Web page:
She had prepared for the event, not just through physical conditioning, but by participating in Bible study and meeting with her team chaplain. She wrote Ephesians 3:20 on her hand for inspiration before the race, “Now to him who is able to do far more abundantly than all that we ask or think, according to the power at work within us.”

Friends, we all have powerful testimonies to share. Remember what God has done for you and how he has been faithful to you. Don’t let past disappointments get you down or hold you back from pursuing the good that God has planned for you. Don’t look back! Our identities are found not in our achievements, status or possessions– anything Paul would call “flesh.” Strain forward to what lies ahead…. Press on for the prize– the heavenly call, the resurrection life.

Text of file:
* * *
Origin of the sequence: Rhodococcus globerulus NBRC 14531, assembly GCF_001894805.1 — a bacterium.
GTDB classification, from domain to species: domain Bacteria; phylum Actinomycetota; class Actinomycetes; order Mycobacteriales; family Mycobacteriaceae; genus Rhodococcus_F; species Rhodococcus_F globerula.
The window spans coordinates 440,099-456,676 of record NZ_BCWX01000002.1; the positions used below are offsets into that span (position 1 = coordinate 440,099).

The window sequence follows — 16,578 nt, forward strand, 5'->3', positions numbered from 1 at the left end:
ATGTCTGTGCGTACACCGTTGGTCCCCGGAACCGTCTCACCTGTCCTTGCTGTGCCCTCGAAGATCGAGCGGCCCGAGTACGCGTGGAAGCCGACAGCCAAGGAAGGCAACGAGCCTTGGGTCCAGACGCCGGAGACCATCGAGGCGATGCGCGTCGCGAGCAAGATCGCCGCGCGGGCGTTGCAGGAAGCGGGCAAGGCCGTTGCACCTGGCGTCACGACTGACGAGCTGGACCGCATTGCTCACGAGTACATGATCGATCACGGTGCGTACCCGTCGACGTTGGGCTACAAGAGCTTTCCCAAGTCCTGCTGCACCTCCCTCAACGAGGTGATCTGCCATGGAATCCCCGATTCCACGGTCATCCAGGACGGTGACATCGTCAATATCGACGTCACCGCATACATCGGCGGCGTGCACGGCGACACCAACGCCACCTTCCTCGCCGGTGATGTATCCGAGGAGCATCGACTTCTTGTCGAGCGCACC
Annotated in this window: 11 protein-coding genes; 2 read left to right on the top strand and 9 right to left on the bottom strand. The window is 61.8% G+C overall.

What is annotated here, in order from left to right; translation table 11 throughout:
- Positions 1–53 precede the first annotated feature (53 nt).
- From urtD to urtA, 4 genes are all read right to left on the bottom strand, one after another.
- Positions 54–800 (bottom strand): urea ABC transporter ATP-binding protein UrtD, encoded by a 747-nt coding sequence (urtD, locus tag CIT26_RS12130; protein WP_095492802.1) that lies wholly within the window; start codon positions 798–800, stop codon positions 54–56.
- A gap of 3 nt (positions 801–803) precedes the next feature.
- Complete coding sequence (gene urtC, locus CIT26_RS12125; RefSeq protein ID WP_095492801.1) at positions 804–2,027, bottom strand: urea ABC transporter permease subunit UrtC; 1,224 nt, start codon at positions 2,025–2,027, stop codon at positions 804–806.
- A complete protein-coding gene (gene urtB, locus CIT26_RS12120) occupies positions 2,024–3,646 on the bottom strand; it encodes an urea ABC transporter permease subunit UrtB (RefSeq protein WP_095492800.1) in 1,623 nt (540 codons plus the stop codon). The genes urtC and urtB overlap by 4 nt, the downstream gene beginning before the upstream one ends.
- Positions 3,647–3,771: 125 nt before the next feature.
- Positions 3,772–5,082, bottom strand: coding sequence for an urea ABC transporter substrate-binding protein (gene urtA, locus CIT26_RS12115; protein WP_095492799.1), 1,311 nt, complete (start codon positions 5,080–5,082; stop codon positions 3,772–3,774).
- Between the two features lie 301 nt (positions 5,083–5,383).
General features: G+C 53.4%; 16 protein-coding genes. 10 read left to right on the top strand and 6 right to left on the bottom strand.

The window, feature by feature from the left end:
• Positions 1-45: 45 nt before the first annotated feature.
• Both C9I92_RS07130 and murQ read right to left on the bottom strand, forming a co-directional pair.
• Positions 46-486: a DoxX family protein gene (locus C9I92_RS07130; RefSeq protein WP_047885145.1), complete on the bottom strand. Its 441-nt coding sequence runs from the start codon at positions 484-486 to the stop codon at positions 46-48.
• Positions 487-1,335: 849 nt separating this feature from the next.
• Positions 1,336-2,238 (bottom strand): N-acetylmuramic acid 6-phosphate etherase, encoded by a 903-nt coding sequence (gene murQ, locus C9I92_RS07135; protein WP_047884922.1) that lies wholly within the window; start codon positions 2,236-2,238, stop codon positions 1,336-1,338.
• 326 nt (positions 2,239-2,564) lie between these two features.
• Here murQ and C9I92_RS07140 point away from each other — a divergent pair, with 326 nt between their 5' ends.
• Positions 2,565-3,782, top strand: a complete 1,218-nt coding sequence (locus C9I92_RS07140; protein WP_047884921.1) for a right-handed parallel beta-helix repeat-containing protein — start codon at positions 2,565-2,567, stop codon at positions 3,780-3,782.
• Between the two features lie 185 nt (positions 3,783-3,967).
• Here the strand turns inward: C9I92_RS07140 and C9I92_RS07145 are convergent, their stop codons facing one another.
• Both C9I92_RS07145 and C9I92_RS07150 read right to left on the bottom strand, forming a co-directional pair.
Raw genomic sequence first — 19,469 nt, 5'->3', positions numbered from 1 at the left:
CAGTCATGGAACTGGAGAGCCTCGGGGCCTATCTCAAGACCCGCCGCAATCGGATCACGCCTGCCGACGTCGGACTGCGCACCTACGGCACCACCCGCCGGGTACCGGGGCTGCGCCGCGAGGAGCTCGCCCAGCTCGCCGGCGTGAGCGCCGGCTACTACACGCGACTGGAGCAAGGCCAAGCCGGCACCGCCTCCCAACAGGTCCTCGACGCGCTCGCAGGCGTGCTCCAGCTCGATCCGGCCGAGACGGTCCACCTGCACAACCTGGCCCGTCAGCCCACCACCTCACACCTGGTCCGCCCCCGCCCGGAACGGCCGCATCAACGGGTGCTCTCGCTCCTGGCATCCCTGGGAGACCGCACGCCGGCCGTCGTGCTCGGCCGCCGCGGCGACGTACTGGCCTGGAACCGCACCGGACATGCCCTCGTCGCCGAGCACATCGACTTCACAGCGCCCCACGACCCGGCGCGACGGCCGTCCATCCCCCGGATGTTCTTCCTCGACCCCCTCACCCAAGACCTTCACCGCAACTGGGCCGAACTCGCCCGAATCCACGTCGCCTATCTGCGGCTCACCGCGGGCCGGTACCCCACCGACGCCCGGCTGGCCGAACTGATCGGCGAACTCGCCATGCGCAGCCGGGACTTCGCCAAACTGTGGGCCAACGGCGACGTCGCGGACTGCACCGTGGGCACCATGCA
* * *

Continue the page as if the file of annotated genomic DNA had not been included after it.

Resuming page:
Nothing compares to the value of knowing Jesus and being found in him.

Let us pray. Heavenly Father, thank you for your gracious gift of salvation through faith in Jesus Christ, our Redeemer and Lord. Thank you for allowing us to hear his call to follow Him and to want to know him more. Thank you that each of us have a powerful testimony of your faithfulness to share with others so that they may come to know and love you, too. Help us, Lord, to put aside our worldly ambitions and status–all things Paul would consider flesh– and seek to be holy and acceptable to you in all that we say and do. Give us your vision for our good future that you have planned. Teach us to forget what lies behind and strain forward to what lies ahead, empowering us by your Spirit to live resurrection lives. In Christ we pray. Amen.


In Memory of Hugh Williams


This slideshow requires JavaScript.

Meditation on 1 Corinthians 13:1-13

Oct. 1, 2017

Merritt Island Presbyterian Church